Founders & Visionaries - May 2011
Six companies with visionaries at the helm.
(page 4 of 6)
The original Taniguchi Store.
Serving the Community for 95 Years and Counting
apanese immigrant Koichi Taniguchi had the simple purpose in 1916 of providing for his growing family and humbly serving the community by opening a modest 500-square-foot grocery and dry goods store in Hilo. Little did he imagine that 95 years later, his grandson, Barry, would oversee a Big Island family enterprise that includes a chain of six supermarkets, its own “Living in Paradise” television show, two successful private label product lines and a well-earned reputation for giving back to the community.
“Looking back, we were always guided by my grandfather’s business philosophy to support the community because the community supports us,” says Barry Taniguchi, KTA president and CEO.
More than a simple immigrant success story, KTA continues to be a work in progress that bridges traditional values with savvy business practices and attention to customer loyalty with innovative initiatives. Family members still work in the stores and its more than 750 associates know many customers by name. KTA was the first supermarket in the state to offer an in-store bakery (1977) and to fully install UPC barcode scanners (1979). Over the years, it has seen homegrown competitors close shop and has faced competition from Oahu supermarket chains and Mainland Big-Box chains.
Founders Koichi and Taniyo Taniguchi.
Taniguchi believes a work ethic of customer service, perseverance, fiscal caution, thoughtful changes and, yes, luck, has shaped KTA’s ability to survive and thrive. Its first branch store in downtown Hilo survived the 1946 tsunami that destroyed its original Waiakea store. A surprise offer in 1959 to take over Amfac’s Kona store allowed KTA to expand to the West side.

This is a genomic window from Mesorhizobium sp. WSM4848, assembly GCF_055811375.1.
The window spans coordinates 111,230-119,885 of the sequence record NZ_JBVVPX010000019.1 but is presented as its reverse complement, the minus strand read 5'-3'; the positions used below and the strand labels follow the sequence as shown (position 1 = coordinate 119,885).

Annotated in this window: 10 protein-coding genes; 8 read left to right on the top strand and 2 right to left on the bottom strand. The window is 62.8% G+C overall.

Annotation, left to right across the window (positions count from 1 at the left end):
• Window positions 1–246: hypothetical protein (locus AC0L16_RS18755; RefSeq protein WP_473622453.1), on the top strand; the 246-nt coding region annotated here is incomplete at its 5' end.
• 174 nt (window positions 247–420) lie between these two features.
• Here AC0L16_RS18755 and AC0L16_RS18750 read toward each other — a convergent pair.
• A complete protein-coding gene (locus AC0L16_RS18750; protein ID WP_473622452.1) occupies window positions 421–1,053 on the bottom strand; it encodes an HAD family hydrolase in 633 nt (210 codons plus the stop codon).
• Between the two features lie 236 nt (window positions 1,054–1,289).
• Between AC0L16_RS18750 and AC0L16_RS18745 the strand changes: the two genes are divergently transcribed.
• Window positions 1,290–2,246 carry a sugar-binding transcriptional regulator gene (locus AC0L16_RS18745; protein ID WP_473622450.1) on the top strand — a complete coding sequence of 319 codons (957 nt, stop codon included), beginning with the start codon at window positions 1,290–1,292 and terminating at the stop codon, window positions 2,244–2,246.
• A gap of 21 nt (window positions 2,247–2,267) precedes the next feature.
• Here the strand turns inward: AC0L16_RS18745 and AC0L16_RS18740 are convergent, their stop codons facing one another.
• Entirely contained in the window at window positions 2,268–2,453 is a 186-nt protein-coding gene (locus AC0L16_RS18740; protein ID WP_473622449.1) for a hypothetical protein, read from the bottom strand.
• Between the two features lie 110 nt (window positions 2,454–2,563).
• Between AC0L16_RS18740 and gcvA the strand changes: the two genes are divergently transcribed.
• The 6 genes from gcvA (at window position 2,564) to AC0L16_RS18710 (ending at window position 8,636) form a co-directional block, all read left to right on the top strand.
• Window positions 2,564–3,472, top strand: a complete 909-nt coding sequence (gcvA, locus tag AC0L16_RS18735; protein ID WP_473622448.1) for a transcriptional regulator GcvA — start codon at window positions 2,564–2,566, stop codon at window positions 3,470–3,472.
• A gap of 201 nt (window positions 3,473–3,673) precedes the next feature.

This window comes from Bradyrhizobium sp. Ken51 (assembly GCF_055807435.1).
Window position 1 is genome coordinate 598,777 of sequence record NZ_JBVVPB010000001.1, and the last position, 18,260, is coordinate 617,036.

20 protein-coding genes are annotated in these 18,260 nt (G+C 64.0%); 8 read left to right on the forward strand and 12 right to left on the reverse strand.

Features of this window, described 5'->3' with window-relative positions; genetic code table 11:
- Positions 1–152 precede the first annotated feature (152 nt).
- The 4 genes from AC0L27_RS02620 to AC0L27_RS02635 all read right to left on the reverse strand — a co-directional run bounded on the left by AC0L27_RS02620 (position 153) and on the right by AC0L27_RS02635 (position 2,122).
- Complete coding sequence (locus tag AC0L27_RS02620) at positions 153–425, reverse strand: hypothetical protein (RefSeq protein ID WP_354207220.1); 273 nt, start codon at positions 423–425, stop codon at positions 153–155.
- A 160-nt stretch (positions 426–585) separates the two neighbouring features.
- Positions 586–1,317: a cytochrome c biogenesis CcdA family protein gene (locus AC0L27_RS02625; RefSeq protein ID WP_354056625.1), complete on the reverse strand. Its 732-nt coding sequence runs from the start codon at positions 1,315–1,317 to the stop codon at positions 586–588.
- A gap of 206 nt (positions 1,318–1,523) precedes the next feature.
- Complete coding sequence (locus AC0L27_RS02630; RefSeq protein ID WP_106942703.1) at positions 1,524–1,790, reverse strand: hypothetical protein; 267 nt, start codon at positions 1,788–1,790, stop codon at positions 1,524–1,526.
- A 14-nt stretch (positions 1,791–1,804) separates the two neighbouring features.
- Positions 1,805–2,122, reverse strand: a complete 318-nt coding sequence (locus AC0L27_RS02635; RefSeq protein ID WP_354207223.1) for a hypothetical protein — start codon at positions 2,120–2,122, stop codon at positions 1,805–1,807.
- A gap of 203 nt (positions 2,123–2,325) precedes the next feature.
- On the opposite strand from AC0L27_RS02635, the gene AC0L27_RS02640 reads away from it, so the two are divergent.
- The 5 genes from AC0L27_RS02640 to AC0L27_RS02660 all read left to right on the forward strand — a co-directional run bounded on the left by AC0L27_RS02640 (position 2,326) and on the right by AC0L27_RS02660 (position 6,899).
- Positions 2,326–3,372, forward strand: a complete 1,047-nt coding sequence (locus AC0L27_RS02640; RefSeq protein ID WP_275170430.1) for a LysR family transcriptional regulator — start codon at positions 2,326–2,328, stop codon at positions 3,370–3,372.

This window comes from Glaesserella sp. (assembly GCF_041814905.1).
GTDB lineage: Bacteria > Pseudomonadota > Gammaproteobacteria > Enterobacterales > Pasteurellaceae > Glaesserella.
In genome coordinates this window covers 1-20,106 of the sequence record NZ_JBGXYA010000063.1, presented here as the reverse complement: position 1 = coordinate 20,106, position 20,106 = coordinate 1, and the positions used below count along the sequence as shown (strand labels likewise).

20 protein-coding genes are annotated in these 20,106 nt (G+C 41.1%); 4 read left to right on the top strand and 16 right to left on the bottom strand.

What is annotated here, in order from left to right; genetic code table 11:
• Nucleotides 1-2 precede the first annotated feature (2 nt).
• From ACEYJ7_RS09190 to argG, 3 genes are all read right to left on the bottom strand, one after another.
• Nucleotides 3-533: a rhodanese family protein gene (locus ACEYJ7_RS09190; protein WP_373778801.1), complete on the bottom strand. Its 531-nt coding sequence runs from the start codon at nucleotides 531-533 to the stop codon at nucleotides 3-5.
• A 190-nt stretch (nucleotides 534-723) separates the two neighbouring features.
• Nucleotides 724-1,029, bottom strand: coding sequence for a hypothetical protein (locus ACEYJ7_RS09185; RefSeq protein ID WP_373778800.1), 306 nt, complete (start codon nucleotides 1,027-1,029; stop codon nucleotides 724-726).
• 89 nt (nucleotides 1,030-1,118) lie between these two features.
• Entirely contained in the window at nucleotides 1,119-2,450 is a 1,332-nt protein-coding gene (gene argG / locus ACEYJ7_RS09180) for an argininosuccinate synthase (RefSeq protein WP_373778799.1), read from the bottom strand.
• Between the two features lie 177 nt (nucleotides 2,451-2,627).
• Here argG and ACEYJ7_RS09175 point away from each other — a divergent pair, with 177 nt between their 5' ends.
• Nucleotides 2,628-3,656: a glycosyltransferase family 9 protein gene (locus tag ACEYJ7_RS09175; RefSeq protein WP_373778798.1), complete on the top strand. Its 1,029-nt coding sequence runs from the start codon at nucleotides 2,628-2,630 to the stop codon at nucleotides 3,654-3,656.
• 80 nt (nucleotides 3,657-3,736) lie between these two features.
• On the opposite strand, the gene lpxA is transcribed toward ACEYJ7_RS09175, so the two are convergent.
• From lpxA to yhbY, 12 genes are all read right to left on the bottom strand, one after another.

Other decisions were tougher. Growing rapidly in the 1980s, with three stores opening in six years, the company endured Costco’s entrance into the local market and the burst of the Japanese economic bubble. “That’s when the company retrenched and spent the next decade diligently paying down our debt,” says Taniguchi.
In the late 1990s during the demise of the Big Island’s sugar industry, the late Tony Taniguchi, Barry’s uncle and predecessor, saw the need to redefine KTA’s role in the community’s economic transformation. The result was KTA’s first private label, the Mountain Apple Brand, which created a marketing venue for small farmers and producers to get their fledgling products on store shelves and get themselves established in business. KTA’s “1916,” its second private label named after its founding year, expands its food offerings with items manufactured outside Hawaii.
Barry Taniguchi, President and CEO
Reflecting on his family’s enterprise, Barry Taniguchi advises budding entrepreneurs to “Work Smart and Gambare! (Go for it).”
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